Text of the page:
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10 Things You Haven’t Tried To Boost Your Confidence At Work

10 Things You Haven’t Tried To Boost Your Confidence At Work

Wouldn’t it be helpful if you could boost confidence in your skills and abilities in the workplace? Confident people tend to work more happily, and are unafraid to go for promotion or take on new challenges. Here are ten tips you can use at work to boost confidence in yourself.

1. Cut the negative self-talk

No-one ever got better at anything by beating themselves up. Talk to yourself kindly, and encouragingly, rather than ragging on yourself for making mistakes. A positive mindset will help you learn more easily, which will boost confidence.

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2. Boost your knowledge

A sure-fire way of being more certain of what you’re doing is to learn more. Read up on the latest research to enhance your knowledge. Knowing how and why certain practices and processes work can boost confidence in your ability to do them.

3. Rinse and repeat

Practice is the cornerstone of success. But it’s not only the practice – it’s also correcting mistakes along the way. Every time you complete a task, ask yourself how you could improve on it even more the next time you do it.

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4. Build on your strengths

Studies have shown that a good way to boost confidence is to focus on your strengths rather than your weaknesses. Accept what you already do well, and make an effort to refine your better qualities. It’s a great confidence boost to do something excellently rather than adequately.

5. Pick up new skills

There is always room for improvement, and learning new skills will not only enhance proficiency at your job, but will also boost confidence. Watch what other people do successfully, and copy how they do it. Attend seminars designed to help you hone your skills and become a better worker. Pick useful skills such as time management, customer service, and productivity, or learn something new that will help specifically with your job.

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6. Ask questions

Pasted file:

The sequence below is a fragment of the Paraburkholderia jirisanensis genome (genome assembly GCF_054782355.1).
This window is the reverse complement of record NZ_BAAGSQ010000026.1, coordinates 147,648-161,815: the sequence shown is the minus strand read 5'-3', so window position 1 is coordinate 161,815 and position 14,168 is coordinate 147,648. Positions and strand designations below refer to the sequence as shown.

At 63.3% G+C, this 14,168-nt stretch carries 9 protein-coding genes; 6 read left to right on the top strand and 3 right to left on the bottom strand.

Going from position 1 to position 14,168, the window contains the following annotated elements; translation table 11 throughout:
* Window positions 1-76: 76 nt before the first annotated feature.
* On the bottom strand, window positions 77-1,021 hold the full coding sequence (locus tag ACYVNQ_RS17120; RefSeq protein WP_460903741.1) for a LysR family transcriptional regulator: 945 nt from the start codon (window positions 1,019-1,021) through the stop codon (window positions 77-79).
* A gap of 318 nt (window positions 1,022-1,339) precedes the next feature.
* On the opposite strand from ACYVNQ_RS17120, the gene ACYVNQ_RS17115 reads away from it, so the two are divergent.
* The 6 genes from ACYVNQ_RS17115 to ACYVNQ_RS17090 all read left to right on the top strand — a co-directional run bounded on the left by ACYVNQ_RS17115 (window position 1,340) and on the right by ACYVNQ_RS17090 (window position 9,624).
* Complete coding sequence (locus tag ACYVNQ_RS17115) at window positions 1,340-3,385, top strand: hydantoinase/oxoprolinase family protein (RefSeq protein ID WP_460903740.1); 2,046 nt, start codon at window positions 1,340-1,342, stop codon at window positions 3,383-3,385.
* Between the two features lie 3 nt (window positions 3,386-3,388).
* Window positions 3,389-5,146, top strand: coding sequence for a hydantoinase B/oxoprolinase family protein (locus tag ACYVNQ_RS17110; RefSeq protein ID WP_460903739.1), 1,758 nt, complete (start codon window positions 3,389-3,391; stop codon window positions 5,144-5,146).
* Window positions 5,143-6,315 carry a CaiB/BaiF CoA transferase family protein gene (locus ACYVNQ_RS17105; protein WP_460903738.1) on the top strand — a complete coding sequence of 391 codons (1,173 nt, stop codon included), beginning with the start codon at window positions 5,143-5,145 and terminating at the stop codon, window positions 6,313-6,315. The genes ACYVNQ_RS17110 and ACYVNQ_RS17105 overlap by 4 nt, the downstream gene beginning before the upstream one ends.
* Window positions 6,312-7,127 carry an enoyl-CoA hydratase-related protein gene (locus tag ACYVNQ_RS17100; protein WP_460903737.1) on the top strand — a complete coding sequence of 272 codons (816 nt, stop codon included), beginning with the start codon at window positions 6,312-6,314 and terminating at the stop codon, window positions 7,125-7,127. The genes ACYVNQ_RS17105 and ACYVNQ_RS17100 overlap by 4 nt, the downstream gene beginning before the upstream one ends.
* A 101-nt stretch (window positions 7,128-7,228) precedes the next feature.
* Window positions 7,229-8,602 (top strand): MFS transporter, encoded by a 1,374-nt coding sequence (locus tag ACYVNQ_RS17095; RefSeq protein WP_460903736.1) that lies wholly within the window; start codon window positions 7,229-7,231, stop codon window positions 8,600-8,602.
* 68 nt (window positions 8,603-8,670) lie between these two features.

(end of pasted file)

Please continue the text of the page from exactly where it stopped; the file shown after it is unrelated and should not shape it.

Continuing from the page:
Never be afraid to ask questions when you don’t know something. Doing a task incorrectly because you don’t fully understand it is not a good way to boost confidence. If you’re ever unsure of how something should be done, ask someone else what you need to do. Additionally, don’t go about a project without fully understanding the brief. Better than messing it up and lowering your confidence, ask for clarification of what precisely is required.

7. Eliminate negative language

Sometimes the very language we use limits us. If you’re walking around all day saying “I can’t…” you’ll find that you are closing your mind to solutions. Instead ask yourself, “How could I…?” Finding effective solutions will boost confidence greatly. Many people place unnecessary limitations on themselves at work, by using the word “but” in their communication. Stop saying “but” for a while and notice how you can get more done if you make an effort, rather than making excuses.

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8. Focus on your successes

It’s difficult to boost confidence if you’re bemoaning what you don’t do well. Remind yourself of all the successful projects you’ve done to boost confidence in your abilities at work. Did you meet a tight deadline? Did you manage to turn a difficult project around? Did your boss praise one of your ideas? Recalling successful times at work is a better way to boost confidence instead of constantly focusing on the negatives.